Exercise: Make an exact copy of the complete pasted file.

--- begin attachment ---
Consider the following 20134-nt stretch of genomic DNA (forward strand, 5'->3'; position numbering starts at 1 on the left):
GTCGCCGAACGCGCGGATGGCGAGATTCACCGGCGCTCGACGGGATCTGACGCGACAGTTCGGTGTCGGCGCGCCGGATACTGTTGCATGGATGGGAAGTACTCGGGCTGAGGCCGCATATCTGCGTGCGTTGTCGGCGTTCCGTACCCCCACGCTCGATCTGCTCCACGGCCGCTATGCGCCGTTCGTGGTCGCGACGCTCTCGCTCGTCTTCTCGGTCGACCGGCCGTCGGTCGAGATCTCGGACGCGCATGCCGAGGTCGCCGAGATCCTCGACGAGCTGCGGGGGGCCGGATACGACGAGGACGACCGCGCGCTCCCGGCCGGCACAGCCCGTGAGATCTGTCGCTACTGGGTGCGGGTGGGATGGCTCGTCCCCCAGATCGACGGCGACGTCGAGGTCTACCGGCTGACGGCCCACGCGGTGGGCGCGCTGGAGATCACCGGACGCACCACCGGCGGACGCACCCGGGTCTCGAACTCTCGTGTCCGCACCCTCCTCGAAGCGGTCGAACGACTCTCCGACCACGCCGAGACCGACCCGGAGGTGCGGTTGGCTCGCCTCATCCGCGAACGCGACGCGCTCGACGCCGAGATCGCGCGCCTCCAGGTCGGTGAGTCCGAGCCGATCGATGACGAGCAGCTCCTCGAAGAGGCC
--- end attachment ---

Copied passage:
Consider the following 20134-nt stretch of genomic DNA (forward strand, 5'->3'; position numbering starts at 1 on the left):
GTCGCCGAACGCGCGGATGGCGAGATTCACCGGCGCTCGACGGGATCTGACGCGACAGTTCGGTGTCGGCGCGCCGGATACTGTTGCATGGATGGGAAGTACTCGGGCTGAGGCCGCATATCTGCGTGCGTTGTCGGCGTTCCGTACCCCCACGCTCGATCTGCTCCACGGCCGCTATGCGCCGTTCGTGGTCGCGACGCTCTCGCTCGTCTTCTCGGTCGACCGGCCGTCGGTCGAGATCTCGGACGCGCATGCCGAGGTCGCCGAGATCCTCGACGAGCTGCGGGGGGCCGGATACGACGAGGACGACCGCGCGCTCCCGGCCGGCACAGCCCGTGAGATCTGTCGCTACTGGGTGCGGGTGGGATGGCTCGTCCCCCAGATCGACGGCGACGTCGAGGTCTACCGGCTGACGGCCCACGCGGTGGGCGCGCTGGAGATCACCGGACGCACCACCGGCGGACGCACCCGGGTCTCGAACTCTCGTGTCCGCACCCTCCTCGAAGCGGTCGAACGACTCTCCGACCACGCCGAGACCGACCCGGAGGTGCGGTTGGCTCGCCTCATCCGCGAACGCGACGCGCTCGACGCCGAGATCGCGCGCCTCCAGGTCGGTGAGTCCGAGCCGATCGATGACGAGCAGCTCCTCGAAGAGGCC